Mabel-Gate October 2003

Letter of HRH Prince Johan Friso to Prime Minister Jan Peter Balkenende

The Hague, 9 October 2003

Dear Mr. Balkenende,

In connection with the coverage in the media over the past few months and recent questions in the Second Chamber Mabel Wisse Smit and I have reflected the events and our own role in them. We have come to the conclusion that we ourselves have played an important part in the situation which has arisen now. Therefore we would like to offer our sincere excuses to the Government, and the Queen and especially you. Before drawing my conclusions from this Mabel and I wish to give you our vision on the situation.

In the Autumn of 2000, when it became clear to us that our relationship might possibly once lead to a marriage, Mabel has told me about the contacts she had with Mr Bruinsma more than ten years ago. Since we have discussed this friendship in all openness. I am well up in the matter of the relevant facts and details.

Because Mabel was never involved in the criminal activities of Mr Bruinsma and as it didn’t concern a love affair, I myself never saw an interference for Mabel’s contacts with the Royal Family, nor for a possible marriage with the consent of the States General.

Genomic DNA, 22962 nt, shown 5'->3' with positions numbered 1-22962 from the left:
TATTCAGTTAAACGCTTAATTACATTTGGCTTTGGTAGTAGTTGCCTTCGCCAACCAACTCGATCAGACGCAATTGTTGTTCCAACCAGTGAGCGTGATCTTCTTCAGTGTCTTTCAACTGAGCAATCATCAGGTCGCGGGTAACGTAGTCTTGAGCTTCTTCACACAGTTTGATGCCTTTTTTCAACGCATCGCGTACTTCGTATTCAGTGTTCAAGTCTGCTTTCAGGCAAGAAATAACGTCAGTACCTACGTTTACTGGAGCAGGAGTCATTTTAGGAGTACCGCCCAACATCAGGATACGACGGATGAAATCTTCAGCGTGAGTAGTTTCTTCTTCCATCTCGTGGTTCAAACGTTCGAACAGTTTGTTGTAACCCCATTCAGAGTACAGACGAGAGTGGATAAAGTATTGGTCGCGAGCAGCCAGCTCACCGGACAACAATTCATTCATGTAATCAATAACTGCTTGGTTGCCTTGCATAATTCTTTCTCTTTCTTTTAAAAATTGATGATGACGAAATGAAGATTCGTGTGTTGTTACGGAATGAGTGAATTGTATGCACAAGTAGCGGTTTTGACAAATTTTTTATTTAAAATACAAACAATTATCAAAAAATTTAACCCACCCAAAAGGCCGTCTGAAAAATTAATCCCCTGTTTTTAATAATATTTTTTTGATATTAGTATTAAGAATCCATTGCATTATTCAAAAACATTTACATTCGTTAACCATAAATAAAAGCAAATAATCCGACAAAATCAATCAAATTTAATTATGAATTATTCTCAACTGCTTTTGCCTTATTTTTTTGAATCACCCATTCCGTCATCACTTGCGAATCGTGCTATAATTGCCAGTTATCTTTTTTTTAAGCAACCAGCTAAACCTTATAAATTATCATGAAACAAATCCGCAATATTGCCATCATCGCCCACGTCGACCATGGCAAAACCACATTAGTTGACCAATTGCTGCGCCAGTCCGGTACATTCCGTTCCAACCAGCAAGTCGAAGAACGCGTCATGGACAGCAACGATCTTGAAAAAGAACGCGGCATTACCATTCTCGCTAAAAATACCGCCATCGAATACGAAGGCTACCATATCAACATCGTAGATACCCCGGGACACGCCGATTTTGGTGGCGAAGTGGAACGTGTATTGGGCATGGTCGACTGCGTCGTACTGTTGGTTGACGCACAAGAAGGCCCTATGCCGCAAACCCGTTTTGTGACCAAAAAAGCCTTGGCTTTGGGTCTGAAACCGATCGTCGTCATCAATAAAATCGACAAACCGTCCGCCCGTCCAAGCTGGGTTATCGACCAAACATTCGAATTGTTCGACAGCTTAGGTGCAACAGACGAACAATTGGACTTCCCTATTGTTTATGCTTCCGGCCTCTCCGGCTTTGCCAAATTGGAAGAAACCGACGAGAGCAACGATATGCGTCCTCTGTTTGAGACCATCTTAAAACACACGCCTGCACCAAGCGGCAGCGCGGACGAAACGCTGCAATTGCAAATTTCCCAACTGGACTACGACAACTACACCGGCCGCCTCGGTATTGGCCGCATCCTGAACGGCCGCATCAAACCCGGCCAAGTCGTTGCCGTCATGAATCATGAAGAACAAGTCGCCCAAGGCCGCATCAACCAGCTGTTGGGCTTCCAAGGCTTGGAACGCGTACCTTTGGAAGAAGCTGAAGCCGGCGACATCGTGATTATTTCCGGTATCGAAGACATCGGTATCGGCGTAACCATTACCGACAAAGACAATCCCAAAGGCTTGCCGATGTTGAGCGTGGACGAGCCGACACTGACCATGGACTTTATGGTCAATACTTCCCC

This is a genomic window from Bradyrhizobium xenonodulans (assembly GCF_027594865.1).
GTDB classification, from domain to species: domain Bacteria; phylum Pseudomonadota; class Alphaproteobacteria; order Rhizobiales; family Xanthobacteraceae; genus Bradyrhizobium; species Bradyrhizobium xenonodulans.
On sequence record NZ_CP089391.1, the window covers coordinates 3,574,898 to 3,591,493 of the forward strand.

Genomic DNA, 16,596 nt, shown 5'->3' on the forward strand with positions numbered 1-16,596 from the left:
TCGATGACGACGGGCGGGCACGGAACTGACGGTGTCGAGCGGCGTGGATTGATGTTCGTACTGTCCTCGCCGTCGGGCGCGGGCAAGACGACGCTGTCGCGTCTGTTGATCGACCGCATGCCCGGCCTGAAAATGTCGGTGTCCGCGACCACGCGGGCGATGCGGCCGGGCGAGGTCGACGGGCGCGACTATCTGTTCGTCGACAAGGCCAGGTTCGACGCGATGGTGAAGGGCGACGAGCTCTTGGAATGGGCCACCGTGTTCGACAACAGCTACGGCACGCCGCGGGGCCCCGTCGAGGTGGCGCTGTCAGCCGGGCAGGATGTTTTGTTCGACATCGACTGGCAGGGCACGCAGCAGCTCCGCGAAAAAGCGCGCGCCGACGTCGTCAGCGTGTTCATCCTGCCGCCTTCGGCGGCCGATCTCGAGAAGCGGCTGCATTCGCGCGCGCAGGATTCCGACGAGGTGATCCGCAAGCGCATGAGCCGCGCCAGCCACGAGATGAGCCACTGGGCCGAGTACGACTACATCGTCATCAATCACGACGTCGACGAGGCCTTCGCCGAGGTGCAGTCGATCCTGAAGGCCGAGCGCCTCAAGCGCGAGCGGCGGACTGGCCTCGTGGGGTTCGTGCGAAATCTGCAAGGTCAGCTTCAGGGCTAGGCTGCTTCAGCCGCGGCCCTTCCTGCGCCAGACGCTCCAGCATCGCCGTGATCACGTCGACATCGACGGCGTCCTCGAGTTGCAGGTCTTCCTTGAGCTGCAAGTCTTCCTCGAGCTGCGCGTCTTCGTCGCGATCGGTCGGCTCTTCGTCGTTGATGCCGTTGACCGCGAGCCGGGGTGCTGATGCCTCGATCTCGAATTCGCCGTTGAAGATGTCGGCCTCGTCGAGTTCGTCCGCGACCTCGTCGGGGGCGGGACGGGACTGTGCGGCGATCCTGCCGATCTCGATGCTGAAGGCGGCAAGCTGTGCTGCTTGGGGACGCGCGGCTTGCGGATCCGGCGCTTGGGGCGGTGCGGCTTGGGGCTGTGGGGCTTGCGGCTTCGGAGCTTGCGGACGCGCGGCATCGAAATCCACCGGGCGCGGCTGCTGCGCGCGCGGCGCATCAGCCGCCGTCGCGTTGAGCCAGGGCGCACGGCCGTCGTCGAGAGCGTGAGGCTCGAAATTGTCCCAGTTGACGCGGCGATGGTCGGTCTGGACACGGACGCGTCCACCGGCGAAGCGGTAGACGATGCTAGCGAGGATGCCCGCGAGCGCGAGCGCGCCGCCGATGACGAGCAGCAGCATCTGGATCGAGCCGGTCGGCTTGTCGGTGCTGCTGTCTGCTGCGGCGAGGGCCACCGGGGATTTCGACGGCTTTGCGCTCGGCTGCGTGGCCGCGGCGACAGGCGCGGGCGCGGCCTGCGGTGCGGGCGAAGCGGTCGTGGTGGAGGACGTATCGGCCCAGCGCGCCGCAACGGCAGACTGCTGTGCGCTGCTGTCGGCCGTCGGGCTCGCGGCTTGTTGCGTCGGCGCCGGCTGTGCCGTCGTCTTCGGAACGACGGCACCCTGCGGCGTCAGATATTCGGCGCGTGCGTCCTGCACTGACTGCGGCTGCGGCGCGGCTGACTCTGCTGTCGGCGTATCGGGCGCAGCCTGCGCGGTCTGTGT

Already at an early stage we decided not to be secretive about these contacts but we did decide to make known as few details as possible to third parties. Also in our conversations with the Queen and you before June 30 of this year we kept following that line. We thought to prevent that way what now has happened: dragging up painful memories of which Mabel had hoped that they belonged to the past. In the past weeks it became clear to us how naive and unwise this decision has been.

Unwise, because we have not realized enough that especially in our contacts with the Government immediately full openness about the character, the frequency and the duration of the friendship should have been given. By not doing so uncertainty had arisen about what really has happened.

Naive, because we should of course have realized that especially those details of these contacts once could become public and that we never could avoid this by our own action. Now that this actually has happened we have to face an overwhelming attention of the media; a ‘hype’ in which some people try to damage Mabel´s reputation by spreading untruth, rumours and details which do not matter.